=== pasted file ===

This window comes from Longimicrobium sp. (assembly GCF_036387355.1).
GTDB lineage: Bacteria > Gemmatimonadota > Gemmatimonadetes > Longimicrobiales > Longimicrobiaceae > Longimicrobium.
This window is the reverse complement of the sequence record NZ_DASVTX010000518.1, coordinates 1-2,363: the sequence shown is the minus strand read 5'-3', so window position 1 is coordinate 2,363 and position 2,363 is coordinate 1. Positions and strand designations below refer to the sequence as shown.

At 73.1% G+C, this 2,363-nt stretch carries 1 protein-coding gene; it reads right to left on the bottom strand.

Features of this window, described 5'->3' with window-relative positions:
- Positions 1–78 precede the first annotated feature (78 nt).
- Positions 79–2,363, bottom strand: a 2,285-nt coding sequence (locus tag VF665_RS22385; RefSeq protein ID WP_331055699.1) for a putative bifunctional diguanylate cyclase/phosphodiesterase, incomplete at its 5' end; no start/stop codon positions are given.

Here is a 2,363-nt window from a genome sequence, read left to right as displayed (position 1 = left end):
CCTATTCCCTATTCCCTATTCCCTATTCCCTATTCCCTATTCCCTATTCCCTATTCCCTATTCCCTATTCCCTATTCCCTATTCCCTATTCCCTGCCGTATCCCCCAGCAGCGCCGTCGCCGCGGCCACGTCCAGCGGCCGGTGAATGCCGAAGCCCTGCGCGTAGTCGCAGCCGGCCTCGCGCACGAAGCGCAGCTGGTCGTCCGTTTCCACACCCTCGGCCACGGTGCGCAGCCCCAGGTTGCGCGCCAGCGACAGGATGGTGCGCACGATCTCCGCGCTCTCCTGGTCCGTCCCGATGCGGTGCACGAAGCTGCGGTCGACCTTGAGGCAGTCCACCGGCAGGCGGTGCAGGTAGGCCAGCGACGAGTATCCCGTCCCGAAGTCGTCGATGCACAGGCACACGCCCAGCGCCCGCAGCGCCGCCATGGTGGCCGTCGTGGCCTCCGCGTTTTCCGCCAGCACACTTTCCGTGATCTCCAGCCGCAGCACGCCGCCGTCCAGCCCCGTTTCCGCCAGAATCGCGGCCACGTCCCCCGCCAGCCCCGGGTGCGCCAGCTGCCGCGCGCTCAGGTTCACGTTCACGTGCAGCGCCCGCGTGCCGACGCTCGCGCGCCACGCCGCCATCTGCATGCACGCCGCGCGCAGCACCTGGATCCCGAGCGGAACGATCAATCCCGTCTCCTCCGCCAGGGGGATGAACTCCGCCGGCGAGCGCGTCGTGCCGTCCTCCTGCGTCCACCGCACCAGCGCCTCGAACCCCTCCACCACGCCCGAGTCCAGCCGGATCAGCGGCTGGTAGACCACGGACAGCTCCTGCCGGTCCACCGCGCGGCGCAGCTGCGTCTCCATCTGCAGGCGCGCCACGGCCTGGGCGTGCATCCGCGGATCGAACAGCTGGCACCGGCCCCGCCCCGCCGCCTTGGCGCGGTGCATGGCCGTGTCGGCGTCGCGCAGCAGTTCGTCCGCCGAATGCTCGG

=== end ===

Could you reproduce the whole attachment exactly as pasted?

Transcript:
This window comes from Longimicrobium sp. (assembly GCF_036387355.1).
GTDB lineage: Bacteria > Gemmatimonadota > Gemmatimonadetes > Longimicrobiales > Longimicrobiaceae > Longimicrobium.
This window is the reverse complement of the sequence record NZ_DASVTX010000518.1, coordinates 1-2,363: the sequence shown is the minus strand read 5'-3', so window position 1 is coordinate 2,363 and position 2,363 is coordinate 1. Positions and strand designations below refer to the sequence as shown.

At 73.1% G+C, this 2,363-nt stretch carries 1 protein-coding gene; it reads right to left on the bottom strand.

Features of this window, described 5'->3' with window-relative positions:
- Positions 1–78 precede the first annotated feature (78 nt).
- Positions 79–2,363, bottom strand: a 2,285-nt coding sequence (locus tag VF665_RS22385; RefSeq protein ID WP_331055699.1) for a putative bifunctional diguanylate cyclase/phosphodiesterase, incomplete at its 5' end; no start/stop codon positions are given.

Here is a 2,363-nt window from a genome sequence, read left to right as displayed (position 1 = left end):
CCTATTCCCTATTCCCTATTCCCTATTCCCTATTCCCTATTCCCTATTCCCTATTCCCTATTCCCTATTCCCTATTCCCTATTCCCTATTCCCTGCCGTATCCCCCAGCAGCGCCGTCGCCGCGGCCACGTCCAGCGGCCGGTGAATGCCGAAGCCCTGCGCGTAGTCGCAGCCGGCCTCGCGCACGAAGCGCAGCTGGTCGTCCGTTTCCACACCCTCGGCCACGGTGCGCAGCCCCAGGTTGCGCGCCAGCGACAGGATGGTGCGCACGATCTCCGCGCTCTCCTGGTCCGTCCCGATGCGGTGCACGAAGCTGCGGTCGACCTTGAGGCAGTCCACCGGCAGGCGGTGCAGGTAGGCCAGCGACGAGTATCCCGTCCCGAAGTCGTCGATGCACAGGCACACGCCCAGCGCCCGCAGCGCCGCCATGGTGGCCGTCGTGGCCTCCGCGTTTTCCGCCAGCACACTTTCCGTGATCTCCAGCCGCAGCACGCCGCCGTCCAGCCCCGTTTCCGCCAGAATCGCGGCCACGTCCCCCGCCAGCCCCGGGTGCGCCAGCTGCCGCGCGCTCAGGTTCACGTTCACGTGCAGCGCCCGCGTGCCGACGCTCGCGCGCCACGCCGCCATCTGCATGCACGCCGCGCGCAGCACCTGGATCCCGAGCGGAACGATCAATCCCGTCTCCTCCGCCAGGGGGATGAACTCCGCCGGCGAGCGCGTCGTGCCGTCCTCCTGCGTCCACCGCACCAGCGCCTCGAACCCCTCCACCACGCCCGAGTCCAGCCGGATCAGCGGCTGGTAGACCACGGACAGCTCCTGCCGGTCCACCGCGCGGCGCAGCTGCGTCTCCATCTGCAGGCGCGCCACGGCCTGGGCGTGCATCCGCGGATCGAACAGCTGGCACCGGCCCCGCCCCGCCGCCTTGGCGCGGTGCATGGCCGTGTCGGCGTCGCGCAGCAGTTCGTCCGCCGAATGCTCGG